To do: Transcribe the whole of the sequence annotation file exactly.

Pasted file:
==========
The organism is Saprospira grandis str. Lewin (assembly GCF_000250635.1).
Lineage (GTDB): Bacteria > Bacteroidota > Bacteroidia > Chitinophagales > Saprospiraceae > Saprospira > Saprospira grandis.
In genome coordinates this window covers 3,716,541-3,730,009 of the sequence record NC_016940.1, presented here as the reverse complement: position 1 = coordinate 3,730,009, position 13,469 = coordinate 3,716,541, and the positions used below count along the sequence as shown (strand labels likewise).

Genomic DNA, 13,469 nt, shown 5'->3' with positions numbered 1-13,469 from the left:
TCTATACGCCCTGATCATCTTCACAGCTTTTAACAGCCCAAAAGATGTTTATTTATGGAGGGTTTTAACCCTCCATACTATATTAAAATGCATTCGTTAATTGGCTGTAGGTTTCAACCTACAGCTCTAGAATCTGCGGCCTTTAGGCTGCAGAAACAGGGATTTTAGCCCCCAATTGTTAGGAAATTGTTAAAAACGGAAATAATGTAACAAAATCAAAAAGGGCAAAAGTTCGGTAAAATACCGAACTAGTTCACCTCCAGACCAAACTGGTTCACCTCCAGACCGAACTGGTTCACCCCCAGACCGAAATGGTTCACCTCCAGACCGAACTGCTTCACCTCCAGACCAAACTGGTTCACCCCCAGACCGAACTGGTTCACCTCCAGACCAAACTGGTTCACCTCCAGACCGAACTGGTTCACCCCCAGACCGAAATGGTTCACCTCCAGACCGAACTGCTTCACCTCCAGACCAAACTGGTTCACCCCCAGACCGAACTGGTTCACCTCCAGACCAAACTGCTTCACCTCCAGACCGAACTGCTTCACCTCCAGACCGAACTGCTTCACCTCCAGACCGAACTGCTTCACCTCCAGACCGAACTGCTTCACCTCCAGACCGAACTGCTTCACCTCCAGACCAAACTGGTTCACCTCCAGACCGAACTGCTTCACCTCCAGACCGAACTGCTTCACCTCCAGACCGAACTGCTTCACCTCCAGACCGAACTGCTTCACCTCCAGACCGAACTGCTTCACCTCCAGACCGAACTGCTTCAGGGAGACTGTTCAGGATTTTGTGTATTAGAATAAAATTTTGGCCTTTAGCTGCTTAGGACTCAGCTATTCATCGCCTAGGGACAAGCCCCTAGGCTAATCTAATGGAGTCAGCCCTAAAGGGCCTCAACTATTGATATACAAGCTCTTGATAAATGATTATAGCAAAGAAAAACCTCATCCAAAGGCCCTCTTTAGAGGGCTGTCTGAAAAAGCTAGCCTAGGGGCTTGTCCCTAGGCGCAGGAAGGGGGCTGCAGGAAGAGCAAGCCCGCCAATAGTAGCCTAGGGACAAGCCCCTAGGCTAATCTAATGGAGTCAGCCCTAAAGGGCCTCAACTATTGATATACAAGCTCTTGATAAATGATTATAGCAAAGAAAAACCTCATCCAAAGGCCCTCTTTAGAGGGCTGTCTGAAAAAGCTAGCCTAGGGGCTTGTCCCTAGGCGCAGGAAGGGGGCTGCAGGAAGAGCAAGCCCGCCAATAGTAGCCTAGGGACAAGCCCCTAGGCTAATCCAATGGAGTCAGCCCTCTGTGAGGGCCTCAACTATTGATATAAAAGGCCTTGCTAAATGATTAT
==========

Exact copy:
The organism is Saprospira grandis str. Lewin (assembly GCF_000250635.1).
Lineage (GTDB): Bacteria > Bacteroidota > Bacteroidia > Chitinophagales > Saprospiraceae > Saprospira > Saprospira grandis.
In genome coordinates this window covers 3,716,541-3,730,009 of the sequence record NC_016940.1, presented here as the reverse complement: position 1 = coordinate 3,730,009, position 13,469 = coordinate 3,716,541, and the positions used below count along the sequence as shown (strand labels likewise).

Genomic DNA, 13,469 nt, shown 5'->3' with positions numbered 1-13,469 from the left:
TCTATACGCCCTGATCATCTTCACAGCTTTTAACAGCCCAAAAGATGTTTATTTATGGAGGGTTTTAACCCTCCATACTATATTAAAATGCATTCGTTAATTGGCTGTAGGTTTCAACCTACAGCTCTAGAATCTGCGGCCTTTAGGCTGCAGAAACAGGGATTTTAGCCCCCAATTGTTAGGAAATTGTTAAAAACGGAAATAATGTAACAAAATCAAAAAGGGCAAAAGTTCGGTAAAATACCGAACTAGTTCACCTCCAGACCAAACTGGTTCACCTCCAGACCGAACTGGTTCACCCCCAGACCGAAATGGTTCACCTCCAGACCGAACTGCTTCACCTCCAGACCAAACTGGTTCACCCCCAGACCGAACTGGTTCACCTCCAGACCAAACTGGTTCACCTCCAGACCGAACTGGTTCACCCCCAGACCGAAATGGTTCACCTCCAGACCGAACTGCTTCACCTCCAGACCAAACTGGTTCACCCCCAGACCGAACTGGTTCACCTCCAGACCAAACTGCTTCACCTCCAGACCGAACTGCTTCACCTCCAGACCGAACTGCTTCACCTCCAGACCGAACTGCTTCACCTCCAGACCGAACTGCTTCACCTCCAGACCGAACTGCTTCACCTCCAGACCAAACTGGTTCACCTCCAGACCGAACTGCTTCACCTCCAGACCGAACTGCTTCACCTCCAGACCGAACTGCTTCACCTCCAGACCGAACTGCTTCACCTCCAGACCGAACTGCTTCACCTCCAGACCGAACTGCTTCAGGGAGACTGTTCAGGATTTTGTGTATTAGAATAAAATTTTGGCCTTTAGCTGCTTAGGACTCAGCTATTCATCGCCTAGGGACAAGCCCCTAGGCTAATCTAATGGAGTCAGCCCTAAAGGGCCTCAACTATTGATATACAAGCTCTTGATAAATGATTATAGCAAAGAAAAACCTCATCCAAAGGCCCTCTTTAGAGGGCTGTCTGAAAAAGCTAGCCTAGGGGCTTGTCCCTAGGCGCAGGAAGGGGGCTGCAGGAAGAGCAAGCCCGCCAATAGTAGCCTAGGGACAAGCCCCTAGGCTAATCTAATGGAGTCAGCCCTAAAGGGCCTCAACTATTGATATACAAGCTCTTGATAAATGATTATAGCAAAGAAAAACCTCATCCAAAGGCCCTCTTTAGAGGGCTGTCTGAAAAAGCTAGCCTAGGGGCTTGTCCCTAGGCGCAGGAAGGGGGCTGCAGGAAGAGCAAGCCCGCCAATAGTAGCCTAGGGACAAGCCCCTAGGCTAATCCAATGGAGTCAGCCCTCTGTGAGGGCCTCAACTATTGATATAAAAGGCCTTGCTAAATGATTAT